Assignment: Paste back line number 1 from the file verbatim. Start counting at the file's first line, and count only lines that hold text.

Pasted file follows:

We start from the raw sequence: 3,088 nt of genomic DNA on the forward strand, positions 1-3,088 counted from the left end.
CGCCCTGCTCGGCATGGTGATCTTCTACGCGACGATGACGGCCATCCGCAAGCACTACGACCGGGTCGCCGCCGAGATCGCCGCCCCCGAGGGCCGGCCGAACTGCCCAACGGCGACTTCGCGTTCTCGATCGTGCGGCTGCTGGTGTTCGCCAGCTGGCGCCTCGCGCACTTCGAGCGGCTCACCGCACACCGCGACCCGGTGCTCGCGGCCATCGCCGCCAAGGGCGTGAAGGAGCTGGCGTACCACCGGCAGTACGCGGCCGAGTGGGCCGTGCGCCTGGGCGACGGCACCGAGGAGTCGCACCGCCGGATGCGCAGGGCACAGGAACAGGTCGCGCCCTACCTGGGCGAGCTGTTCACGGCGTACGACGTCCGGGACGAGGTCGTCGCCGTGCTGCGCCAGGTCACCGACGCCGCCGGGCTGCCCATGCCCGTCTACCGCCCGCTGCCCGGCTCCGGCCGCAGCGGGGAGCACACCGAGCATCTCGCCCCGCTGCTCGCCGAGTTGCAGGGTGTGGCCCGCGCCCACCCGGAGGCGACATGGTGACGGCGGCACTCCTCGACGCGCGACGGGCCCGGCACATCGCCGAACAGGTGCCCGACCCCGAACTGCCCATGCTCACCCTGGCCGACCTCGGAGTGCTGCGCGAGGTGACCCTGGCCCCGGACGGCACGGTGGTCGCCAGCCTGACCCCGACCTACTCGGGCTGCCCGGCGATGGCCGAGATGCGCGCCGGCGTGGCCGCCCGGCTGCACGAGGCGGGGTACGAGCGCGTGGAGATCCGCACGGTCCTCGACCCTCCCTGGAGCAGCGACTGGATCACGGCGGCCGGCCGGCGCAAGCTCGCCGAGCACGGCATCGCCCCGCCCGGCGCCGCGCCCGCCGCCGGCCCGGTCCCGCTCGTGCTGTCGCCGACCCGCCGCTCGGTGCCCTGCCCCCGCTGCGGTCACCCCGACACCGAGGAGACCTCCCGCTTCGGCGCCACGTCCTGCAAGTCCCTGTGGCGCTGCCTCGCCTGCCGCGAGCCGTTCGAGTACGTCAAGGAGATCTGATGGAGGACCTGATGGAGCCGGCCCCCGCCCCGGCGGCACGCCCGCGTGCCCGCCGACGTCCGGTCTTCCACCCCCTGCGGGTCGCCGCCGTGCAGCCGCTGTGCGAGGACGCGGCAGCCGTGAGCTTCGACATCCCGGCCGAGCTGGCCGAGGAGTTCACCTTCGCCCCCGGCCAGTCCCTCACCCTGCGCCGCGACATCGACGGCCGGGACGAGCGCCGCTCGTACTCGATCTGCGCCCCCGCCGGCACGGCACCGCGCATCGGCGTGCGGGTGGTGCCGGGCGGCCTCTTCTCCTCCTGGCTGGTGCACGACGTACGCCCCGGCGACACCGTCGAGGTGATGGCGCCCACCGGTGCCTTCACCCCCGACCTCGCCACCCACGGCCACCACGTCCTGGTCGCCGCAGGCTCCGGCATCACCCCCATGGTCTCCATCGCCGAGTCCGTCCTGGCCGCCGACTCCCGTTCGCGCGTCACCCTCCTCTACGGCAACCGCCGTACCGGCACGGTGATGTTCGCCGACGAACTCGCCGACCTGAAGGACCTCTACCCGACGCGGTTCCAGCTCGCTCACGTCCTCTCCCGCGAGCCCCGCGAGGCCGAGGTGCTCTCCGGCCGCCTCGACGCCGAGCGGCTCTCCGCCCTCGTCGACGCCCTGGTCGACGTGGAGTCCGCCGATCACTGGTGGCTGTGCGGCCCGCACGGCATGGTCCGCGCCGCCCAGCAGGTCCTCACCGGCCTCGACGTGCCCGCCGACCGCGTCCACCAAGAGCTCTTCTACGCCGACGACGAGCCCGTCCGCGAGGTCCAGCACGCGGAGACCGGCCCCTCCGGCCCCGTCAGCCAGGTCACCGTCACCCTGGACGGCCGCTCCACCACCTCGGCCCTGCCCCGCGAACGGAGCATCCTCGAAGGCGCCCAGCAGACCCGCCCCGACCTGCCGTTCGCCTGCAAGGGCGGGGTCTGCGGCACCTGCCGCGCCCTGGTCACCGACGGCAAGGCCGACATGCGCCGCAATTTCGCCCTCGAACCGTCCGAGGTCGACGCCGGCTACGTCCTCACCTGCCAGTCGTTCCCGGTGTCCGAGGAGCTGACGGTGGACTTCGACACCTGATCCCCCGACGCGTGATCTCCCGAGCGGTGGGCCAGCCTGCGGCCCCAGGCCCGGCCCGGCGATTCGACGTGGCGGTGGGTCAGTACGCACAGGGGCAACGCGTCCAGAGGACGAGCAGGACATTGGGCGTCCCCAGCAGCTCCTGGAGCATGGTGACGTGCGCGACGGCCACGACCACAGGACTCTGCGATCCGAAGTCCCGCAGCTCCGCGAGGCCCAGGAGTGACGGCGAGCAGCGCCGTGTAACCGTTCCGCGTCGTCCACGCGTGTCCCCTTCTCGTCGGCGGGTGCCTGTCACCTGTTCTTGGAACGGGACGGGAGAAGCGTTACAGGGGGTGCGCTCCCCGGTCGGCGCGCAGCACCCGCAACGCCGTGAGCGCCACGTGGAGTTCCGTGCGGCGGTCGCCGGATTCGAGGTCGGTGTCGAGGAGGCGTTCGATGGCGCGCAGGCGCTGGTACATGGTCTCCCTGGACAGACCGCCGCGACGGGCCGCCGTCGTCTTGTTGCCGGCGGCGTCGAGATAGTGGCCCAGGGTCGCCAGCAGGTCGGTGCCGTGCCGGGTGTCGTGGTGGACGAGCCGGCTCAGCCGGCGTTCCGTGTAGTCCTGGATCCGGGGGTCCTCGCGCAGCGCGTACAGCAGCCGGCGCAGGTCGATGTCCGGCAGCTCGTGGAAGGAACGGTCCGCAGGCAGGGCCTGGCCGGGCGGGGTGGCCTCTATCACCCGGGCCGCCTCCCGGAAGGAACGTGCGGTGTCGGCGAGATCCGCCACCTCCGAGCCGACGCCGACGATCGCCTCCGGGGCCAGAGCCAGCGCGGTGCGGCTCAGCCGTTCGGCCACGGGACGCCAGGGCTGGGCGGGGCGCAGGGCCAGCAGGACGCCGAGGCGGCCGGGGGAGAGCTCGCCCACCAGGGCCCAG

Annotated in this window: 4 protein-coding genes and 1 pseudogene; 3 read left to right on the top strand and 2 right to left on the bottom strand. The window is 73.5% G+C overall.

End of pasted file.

We start from the raw sequence: 3,088 nt of genomic DNA on the forward strand, positions 1-3,088 counted from the left end.